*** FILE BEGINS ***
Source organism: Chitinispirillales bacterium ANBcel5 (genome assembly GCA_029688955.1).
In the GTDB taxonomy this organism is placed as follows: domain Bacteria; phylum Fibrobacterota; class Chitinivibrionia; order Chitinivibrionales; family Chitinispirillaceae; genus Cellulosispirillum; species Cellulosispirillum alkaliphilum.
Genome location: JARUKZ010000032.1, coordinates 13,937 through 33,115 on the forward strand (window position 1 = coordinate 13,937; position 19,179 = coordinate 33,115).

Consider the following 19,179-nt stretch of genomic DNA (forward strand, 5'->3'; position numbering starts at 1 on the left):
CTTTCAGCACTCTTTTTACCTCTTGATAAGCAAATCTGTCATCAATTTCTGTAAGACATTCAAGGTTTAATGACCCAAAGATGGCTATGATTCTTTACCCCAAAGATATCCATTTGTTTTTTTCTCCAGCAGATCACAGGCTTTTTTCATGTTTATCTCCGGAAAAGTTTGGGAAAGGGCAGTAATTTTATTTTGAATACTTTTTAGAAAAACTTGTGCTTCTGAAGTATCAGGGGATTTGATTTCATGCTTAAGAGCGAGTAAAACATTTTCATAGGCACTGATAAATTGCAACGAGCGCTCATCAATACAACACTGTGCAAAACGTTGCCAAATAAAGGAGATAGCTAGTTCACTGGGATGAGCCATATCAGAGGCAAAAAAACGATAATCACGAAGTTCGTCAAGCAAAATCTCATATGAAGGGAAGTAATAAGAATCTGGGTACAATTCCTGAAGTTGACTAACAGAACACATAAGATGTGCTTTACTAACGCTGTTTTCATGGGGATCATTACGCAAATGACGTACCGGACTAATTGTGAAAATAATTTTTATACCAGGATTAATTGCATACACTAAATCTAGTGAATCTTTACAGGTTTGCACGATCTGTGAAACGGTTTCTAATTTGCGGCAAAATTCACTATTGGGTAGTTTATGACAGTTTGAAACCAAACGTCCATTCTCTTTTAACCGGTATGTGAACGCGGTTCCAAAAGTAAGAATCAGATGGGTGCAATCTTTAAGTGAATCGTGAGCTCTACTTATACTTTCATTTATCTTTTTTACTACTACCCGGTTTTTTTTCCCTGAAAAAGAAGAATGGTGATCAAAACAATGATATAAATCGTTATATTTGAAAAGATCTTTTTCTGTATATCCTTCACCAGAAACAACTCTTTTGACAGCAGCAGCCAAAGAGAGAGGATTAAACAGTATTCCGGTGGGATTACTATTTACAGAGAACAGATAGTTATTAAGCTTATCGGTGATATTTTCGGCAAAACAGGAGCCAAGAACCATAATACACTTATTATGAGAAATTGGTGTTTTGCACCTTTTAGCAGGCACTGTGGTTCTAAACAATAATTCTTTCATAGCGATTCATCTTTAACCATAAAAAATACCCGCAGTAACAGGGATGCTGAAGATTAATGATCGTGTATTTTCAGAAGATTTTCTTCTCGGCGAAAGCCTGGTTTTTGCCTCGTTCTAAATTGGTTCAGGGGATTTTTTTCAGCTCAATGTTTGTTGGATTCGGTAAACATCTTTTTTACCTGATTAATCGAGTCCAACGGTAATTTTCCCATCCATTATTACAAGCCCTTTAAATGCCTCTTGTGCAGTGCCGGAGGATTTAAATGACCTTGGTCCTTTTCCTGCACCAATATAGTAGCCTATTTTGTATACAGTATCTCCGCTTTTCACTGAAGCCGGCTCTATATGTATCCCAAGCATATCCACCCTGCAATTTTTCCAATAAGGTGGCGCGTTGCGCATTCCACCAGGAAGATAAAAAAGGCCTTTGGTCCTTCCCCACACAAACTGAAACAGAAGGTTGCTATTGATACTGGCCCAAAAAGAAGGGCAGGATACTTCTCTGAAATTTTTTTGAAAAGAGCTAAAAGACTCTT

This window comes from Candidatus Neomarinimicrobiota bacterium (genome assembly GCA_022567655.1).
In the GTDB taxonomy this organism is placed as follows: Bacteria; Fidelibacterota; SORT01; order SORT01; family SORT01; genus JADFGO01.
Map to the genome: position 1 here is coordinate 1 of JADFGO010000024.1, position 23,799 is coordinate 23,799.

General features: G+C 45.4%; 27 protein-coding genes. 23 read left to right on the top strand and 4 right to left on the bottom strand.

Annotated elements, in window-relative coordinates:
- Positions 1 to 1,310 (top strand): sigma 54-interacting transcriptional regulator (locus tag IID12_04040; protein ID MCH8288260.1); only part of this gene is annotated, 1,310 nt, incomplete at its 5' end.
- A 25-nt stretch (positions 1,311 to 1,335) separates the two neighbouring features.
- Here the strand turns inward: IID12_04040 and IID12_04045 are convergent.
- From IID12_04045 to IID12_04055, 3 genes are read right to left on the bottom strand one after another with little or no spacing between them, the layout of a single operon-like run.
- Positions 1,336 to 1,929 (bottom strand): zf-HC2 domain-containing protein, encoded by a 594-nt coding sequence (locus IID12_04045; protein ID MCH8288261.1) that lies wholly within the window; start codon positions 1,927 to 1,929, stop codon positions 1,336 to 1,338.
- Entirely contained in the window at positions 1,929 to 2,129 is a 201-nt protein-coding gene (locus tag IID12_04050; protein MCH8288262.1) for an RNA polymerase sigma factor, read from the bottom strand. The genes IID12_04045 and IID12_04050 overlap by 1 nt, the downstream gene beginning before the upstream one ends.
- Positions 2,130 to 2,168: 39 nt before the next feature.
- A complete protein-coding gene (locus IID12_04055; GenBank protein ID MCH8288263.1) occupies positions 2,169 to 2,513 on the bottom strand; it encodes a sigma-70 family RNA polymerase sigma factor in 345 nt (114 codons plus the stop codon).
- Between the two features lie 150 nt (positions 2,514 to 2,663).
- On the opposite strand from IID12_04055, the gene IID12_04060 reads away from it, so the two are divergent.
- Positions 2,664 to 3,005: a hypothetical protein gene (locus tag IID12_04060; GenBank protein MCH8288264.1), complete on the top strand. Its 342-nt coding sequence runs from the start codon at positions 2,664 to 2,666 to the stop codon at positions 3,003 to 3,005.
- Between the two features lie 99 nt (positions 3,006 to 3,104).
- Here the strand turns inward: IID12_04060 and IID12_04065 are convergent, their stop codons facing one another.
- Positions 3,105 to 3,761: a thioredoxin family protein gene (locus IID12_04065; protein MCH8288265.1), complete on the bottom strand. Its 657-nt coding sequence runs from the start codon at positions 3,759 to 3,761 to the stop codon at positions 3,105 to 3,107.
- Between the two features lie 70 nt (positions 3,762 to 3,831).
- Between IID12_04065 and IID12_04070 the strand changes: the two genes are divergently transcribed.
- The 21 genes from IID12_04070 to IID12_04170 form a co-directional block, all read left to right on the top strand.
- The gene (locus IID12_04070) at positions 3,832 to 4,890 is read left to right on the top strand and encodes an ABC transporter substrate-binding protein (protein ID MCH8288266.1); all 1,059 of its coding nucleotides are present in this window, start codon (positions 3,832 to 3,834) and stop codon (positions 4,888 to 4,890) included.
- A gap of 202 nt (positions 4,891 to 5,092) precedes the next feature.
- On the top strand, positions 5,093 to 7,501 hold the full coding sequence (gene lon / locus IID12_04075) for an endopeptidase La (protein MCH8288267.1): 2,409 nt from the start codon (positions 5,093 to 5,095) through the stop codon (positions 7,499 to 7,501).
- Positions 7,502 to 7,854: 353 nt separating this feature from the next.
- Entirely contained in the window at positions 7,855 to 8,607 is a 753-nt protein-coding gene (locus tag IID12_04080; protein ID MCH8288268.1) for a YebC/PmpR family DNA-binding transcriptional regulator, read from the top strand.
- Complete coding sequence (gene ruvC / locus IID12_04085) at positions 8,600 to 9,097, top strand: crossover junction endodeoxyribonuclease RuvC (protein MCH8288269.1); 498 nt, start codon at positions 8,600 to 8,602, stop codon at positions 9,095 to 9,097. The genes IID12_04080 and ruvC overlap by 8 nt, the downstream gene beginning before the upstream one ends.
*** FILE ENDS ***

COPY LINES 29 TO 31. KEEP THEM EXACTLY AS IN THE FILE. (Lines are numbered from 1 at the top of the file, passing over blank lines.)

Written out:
- A gap of 202 nt (positions 4,891 to 5,092) precedes the next feature.
- On the top strand, positions 5,093 to 7,501 hold the full coding sequence (gene lon / locus IID12_04075) for an endopeptidase La (protein MCH8288267.1): 2,409 nt from the start codon (positions 5,093 to 5,095) through the stop codon (positions 7,499 to 7,501).
- Positions 7,502 to 7,854: 353 nt separating this feature from the next.